NTSB investigators may not have traveled in support of this investigation and used data provided by various sources to prepare this aircraft accident report.
The sport pilot was conducting a cross-country flight in the light sport airplane when, after about one hour of flight, the engine first experienced a partial loss of power, followed shortly thereafter by a total loss of power. The pilot twice unsuccessfully attempted to restart the engine using the emergency checklist before performing a forced landing to a field. During the landing, the airplane sustained substantial damage to the fuselage.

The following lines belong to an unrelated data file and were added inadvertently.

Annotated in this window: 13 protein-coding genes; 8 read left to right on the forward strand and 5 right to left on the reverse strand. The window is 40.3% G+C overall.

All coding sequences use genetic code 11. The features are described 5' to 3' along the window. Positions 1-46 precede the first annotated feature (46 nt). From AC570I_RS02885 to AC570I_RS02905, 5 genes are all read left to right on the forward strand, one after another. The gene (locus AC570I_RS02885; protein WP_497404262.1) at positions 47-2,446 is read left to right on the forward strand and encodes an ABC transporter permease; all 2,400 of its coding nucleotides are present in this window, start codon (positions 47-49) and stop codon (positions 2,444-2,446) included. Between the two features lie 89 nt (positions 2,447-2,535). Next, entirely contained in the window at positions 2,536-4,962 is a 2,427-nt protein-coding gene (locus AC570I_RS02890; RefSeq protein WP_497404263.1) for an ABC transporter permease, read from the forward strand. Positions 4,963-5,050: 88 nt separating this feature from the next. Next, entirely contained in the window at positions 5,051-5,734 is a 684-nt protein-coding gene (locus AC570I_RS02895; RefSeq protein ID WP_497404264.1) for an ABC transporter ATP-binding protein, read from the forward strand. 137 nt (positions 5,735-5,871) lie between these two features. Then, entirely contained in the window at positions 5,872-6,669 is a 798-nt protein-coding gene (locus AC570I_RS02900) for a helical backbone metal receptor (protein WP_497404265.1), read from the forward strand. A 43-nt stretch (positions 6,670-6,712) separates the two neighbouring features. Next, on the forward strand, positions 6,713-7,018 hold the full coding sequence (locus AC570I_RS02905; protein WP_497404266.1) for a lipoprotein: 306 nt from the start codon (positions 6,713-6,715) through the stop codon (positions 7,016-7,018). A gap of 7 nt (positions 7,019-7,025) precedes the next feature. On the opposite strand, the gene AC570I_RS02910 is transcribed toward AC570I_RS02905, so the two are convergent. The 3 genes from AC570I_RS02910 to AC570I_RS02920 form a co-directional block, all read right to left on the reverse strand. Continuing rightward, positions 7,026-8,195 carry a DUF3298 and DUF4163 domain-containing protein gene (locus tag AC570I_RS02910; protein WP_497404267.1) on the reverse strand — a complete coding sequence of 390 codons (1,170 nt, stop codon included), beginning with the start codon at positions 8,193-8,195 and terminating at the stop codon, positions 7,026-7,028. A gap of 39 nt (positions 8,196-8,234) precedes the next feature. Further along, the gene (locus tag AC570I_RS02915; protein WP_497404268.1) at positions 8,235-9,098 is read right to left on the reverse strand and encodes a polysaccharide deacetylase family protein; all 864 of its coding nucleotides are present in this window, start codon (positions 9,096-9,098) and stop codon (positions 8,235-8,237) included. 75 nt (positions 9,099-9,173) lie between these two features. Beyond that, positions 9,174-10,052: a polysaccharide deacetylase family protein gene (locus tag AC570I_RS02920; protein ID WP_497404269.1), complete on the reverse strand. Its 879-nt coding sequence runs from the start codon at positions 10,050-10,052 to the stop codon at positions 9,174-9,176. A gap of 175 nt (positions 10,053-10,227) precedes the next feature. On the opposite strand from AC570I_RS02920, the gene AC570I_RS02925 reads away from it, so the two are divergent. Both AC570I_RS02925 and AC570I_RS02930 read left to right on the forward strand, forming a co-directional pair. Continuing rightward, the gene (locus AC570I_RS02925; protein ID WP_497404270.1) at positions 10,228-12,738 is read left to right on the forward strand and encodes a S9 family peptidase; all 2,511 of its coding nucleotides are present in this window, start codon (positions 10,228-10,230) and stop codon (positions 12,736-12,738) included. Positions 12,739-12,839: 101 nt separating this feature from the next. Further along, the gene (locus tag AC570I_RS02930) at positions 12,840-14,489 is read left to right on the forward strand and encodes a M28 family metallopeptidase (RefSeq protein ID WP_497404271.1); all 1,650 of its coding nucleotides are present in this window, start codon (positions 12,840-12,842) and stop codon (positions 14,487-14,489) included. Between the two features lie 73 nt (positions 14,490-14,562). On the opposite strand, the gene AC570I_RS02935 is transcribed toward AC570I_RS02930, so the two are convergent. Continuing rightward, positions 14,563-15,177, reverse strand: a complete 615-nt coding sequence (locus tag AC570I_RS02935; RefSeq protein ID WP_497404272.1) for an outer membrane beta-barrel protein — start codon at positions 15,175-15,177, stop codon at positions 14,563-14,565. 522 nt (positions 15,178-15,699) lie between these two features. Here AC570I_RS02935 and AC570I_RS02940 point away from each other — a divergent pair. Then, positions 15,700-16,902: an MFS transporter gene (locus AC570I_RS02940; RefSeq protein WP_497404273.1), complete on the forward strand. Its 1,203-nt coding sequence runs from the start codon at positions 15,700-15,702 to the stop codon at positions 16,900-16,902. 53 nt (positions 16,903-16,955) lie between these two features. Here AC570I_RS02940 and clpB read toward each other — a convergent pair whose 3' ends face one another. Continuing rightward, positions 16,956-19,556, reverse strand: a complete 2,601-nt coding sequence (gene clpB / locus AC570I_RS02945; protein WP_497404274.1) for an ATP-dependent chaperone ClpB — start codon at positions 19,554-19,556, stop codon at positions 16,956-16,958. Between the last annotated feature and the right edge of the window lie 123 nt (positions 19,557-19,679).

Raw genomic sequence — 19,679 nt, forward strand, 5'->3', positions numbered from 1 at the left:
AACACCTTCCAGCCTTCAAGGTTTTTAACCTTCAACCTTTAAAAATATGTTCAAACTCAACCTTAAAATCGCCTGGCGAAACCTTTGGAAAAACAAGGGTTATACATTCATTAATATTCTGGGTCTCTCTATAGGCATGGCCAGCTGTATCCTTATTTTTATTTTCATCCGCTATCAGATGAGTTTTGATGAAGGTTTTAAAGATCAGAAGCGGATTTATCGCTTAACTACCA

The engine was manufactured about 10 years before the accident and maintenance logs indicated that it had not been overhauled since that time. Examination of the engine revealed that connecting rod bearing material was distributed throughout the power take off (PTO) section of the engine. Furthermore, corrosion was noted on the PTO connecting rod and connecting rod bearing. Although the engine had not yet reached the manufacturer's recommended 300 flight hour time limit for overhaul, it had exceeded the recommended 5-year calendar time limit for overhaul by 5 years. It is likely that a piece of the failed bearing became lodged in the rotary valve disc, which prevented the disc from rotating, and subsequently blocked the air and fuel to the engine, which resulted in a total loss of engine power. Had the engine been overhauled, the corrosion likely would have been discovered and the inflight loss of power prevented.